Many leaders of health care organizations are navigating tricky waters these days. Most now recognize that clinician burnout is a problem but are unsure what to do about it. Some avoid surveying clinicians because they don’t want to unearth problems that seem impossible to fix. Others schedule a resiliency retreat or mindfulness training. Individual solutions like these are a great start but if leaders go no further in addressing the systemic problems, they may face backlash from physicians who are angry at the implication that the problems they face are of their own doing.
Given how difficult it can be for organizations that have acknowledged burnout among their clinicians to determine how to address it, I was intrigued to hear how one physician leader, Chief Physician Experience Officer and Executive Medical Director for Patient Experience at UCSF Medical Center, Diane Sliwka, MD, has steered this largely uncharted path.
Did leaders adapt best practices from other academic health systems and institute them at UCSF? Did they pick a handful of specific interventions to try? Did they offer the standard individual-based solutions? Did they attempt to identify and address the systemic causes of burnout? And, of course I wanted to know what kind of results they’ve seen.
On a sunny day in July, I dutifully ensconced myself at my desk and connected to a half-day National Academy of Medicine conference on burnout. All the speakers were interesting, but my ears really perked up toward the end of the event, when Jo Shapiro, MD, director of the Center for Professionalism and Peer Support and Chief of the Division of Otolaryngology in the Department of Surgery at the Brigham and Women’s Hospital in Boston and an Associate Professor of Otolaryngology at Harvard Medical School, spoke about the connection between leadership and physician well-being.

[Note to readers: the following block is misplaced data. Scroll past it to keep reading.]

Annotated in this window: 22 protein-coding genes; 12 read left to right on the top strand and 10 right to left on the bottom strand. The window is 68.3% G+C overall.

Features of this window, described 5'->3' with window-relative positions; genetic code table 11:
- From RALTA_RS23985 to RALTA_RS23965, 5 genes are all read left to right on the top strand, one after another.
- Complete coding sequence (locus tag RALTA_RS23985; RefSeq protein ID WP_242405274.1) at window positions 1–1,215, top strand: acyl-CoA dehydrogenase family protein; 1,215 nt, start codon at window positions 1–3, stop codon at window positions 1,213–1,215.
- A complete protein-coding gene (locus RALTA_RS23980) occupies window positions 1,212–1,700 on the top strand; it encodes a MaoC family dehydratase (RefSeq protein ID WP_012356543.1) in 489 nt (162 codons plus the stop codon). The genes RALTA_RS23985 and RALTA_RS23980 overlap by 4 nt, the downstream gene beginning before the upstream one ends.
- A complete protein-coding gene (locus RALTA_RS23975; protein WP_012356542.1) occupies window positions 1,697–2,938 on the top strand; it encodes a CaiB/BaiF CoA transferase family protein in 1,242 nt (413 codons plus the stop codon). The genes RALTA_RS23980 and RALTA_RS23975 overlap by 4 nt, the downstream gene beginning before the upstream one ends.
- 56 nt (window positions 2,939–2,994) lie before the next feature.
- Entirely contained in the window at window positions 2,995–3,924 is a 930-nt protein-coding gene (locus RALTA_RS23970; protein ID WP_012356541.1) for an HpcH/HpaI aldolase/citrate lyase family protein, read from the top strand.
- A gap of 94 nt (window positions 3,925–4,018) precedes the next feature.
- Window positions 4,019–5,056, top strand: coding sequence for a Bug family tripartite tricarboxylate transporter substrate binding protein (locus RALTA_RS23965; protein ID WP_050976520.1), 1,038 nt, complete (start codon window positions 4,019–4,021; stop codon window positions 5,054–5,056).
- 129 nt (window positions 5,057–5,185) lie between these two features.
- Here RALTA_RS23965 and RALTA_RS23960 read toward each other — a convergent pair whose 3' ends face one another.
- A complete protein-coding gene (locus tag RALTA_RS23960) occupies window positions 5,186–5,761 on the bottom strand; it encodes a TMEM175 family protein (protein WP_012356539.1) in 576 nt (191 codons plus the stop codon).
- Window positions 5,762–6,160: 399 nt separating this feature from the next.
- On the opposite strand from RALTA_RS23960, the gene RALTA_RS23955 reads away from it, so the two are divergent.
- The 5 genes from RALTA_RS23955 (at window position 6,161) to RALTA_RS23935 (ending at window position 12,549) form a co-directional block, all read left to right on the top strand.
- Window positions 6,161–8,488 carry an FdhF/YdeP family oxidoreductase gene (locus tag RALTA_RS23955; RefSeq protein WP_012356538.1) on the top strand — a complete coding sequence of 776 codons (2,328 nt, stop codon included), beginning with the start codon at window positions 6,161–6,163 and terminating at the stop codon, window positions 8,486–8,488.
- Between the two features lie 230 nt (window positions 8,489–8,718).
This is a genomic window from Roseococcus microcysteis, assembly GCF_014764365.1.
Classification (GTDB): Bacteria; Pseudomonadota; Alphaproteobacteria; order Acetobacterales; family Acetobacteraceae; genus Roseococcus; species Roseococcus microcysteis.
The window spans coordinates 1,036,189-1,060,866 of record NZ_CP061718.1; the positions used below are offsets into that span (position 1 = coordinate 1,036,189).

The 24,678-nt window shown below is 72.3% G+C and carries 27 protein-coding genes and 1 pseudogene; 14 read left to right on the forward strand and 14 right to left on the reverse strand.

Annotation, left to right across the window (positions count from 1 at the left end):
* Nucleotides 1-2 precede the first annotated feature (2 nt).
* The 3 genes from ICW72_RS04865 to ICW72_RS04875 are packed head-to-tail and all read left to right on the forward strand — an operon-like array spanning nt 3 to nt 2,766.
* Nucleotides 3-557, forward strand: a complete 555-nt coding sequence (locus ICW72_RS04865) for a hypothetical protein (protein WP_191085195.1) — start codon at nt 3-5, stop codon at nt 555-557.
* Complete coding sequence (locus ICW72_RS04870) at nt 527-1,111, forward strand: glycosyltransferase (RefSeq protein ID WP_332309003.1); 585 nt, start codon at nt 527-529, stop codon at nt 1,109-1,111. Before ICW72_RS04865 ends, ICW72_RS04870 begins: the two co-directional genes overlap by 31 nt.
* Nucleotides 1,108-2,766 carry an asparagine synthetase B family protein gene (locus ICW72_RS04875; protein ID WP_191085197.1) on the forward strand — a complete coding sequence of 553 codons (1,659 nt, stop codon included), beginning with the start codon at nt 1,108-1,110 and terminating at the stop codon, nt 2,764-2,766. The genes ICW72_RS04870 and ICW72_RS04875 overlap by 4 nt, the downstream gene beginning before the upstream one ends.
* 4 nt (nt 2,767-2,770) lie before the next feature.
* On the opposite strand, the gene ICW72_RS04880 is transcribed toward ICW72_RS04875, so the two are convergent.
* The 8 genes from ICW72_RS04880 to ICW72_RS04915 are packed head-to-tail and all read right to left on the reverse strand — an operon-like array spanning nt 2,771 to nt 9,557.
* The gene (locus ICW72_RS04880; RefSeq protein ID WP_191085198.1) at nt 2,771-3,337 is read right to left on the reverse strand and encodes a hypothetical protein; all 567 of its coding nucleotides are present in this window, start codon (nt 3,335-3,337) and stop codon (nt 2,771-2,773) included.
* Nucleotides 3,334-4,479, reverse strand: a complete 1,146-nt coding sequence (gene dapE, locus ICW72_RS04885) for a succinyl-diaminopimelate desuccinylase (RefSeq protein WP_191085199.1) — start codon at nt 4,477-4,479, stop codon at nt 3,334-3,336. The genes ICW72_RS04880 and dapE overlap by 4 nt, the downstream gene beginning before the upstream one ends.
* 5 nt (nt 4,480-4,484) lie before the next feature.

Her comments resonated with questions I’ve been contemplated a lot lately: What role do leaders have in addressing burnout among their physicians? And how do we compel them to do so, when they have so many conflicting priorities? Too often, leaders don’t seem to grasp the importance and severity of burnout, especially among their physicians. Most of the physicians with burnout whom I’ve interviewed describe little if any effective action from leaders to address the underlying causes of burnout.
I contacted Shapiro, who generously agreed to a phone interview. Here’s a recap of our conversation.
I recently wrote a piece for athena insight, based on a focused review of athenahealth's data on physician gender and burnout. What I saw intrigued me, and led me to think we need a better way to measure and reward the work that physicians do...
Is the practice of medicine a different experience for male and female physicians? Two recent studies from athenahealth suggest that it is — in ways that should make us rethink what we value in health care.The first study found that male physicians are more productive than their female counterparts. In an analysis of 47 million visits on the athenahealth network in 2016, male physicians generated 30 to 40 percent more work RVUs than female physicians. (A work RVU, or relative value unit, is a measure of physician work effort that is used to calculate reimbursement.)
The second study found that professional burnout is higher among women physicians. A survey of 1,029 practicing physicians found that women under 45, in particular, were significantly more likely to report burnout than men.
In other words, women physicians are both less productive and more likely to burn out.
Read more here.